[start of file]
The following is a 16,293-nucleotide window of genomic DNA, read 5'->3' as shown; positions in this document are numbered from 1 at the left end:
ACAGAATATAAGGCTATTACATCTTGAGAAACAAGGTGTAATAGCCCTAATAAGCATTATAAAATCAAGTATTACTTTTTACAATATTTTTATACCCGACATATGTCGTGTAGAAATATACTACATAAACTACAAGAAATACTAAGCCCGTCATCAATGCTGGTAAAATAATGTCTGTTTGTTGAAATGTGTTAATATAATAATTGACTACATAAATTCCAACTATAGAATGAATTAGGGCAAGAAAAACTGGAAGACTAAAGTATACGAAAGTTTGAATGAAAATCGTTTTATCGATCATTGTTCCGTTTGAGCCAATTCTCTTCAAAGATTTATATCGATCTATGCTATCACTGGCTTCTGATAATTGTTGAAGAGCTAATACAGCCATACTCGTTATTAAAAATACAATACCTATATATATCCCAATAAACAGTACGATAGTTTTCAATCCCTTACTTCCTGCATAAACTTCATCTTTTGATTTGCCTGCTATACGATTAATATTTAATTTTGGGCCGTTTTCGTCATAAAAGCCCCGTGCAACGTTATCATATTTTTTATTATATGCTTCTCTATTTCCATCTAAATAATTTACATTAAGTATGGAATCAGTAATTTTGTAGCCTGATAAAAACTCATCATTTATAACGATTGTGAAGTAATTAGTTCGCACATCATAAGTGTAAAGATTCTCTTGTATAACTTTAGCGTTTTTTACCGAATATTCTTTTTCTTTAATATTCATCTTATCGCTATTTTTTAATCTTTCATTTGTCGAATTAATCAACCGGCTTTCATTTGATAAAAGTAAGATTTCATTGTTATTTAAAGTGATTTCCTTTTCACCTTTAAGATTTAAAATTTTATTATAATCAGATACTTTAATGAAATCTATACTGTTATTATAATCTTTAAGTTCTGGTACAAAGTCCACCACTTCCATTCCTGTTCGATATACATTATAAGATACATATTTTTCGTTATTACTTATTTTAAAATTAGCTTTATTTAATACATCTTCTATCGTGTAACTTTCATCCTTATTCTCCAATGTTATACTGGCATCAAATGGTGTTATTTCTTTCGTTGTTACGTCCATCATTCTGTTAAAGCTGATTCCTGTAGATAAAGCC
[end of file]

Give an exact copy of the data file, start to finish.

The following is a 16,293-nucleotide window of genomic DNA, read 5'->3' as shown; positions in this document are numbered from 1 at the left end:
ACAGAATATAAGGCTATTACATCTTGAGAAACAAGGTGTAATAGCCCTAATAAGCATTATAAAATCAAGTATTACTTTTTACAATATTTTTATACCCGACATATGTCGTGTAGAAATATACTACATAAACTACAAGAAATACTAAGCCCGTCATCAATGCTGGTAAAATAATGTCTGTTTGTTGAAATGTGTTAATATAATAATTGACTACATAAATTCCAACTATAGAATGAATTAGGGCAAGAAAAACTGGAAGACTAAAGTATACGAAAGTTTGAATGAAAATCGTTTTATCGATCATTGTTCCGTTTGAGCCAATTCTCTTCAAAGATTTATATCGATCTATGCTATCACTGGCTTCTGATAATTGTTGAAGAGCTAATACAGCCATACTCGTTATTAAAAATACAATACCTATATATATCCCAATAAACAGTACGATAGTTTTCAATCCCTTACTTCCTGCATAAACTTCATCTTTTGATTTGCCTGCTATACGATTAATATTTAATTTTGGGCCGTTTTCGTCATAAAAGCCCCGTGCAACGTTATCATATTTTTTATTATATGCTTCTCTATTTCCATCTAAATAATTTACATTAAGTATGGAATCAGTAATTTTGTAGCCTGATAAAAACTCATCATTTATAACGATTGTGAAGTAATTAGTTCGCACATCATAAGTGTAAAGATTCTCTTGTATAACTTTAGCGTTTTTTACCGAATATTCTTTTTCTTTAATATTCATCTTATCGCTATTTTTTAATCTTTCATTTGTCGAATTAATCAACCGGCTTTCATTTGATAAAAGTAAGATTTCATTGTTATTTAAAGTGATTTCCTTTTCACCTTTAAGATTTAAAATTTTATTATAATCAGATACTTTAATGAAATCTATACTGTTATTATAATCTTTAAGTTCTGGTACAAAGTCCACCACTTCCATTCCTGTTCGATATACATTATAAGATACATATTTTTCGTTATTACTTATTTTAAAATTAGCTTTATTTAATACATCTTCTATCGTGTAACTTTCATCCTTATTCTCCAATGTTATACTGGCATCAAATGGTGTTATTTCTTTCGTTGTTACGTCCATCATTCTGTTAAAGCTGATTCCTGTAGATAAAGCC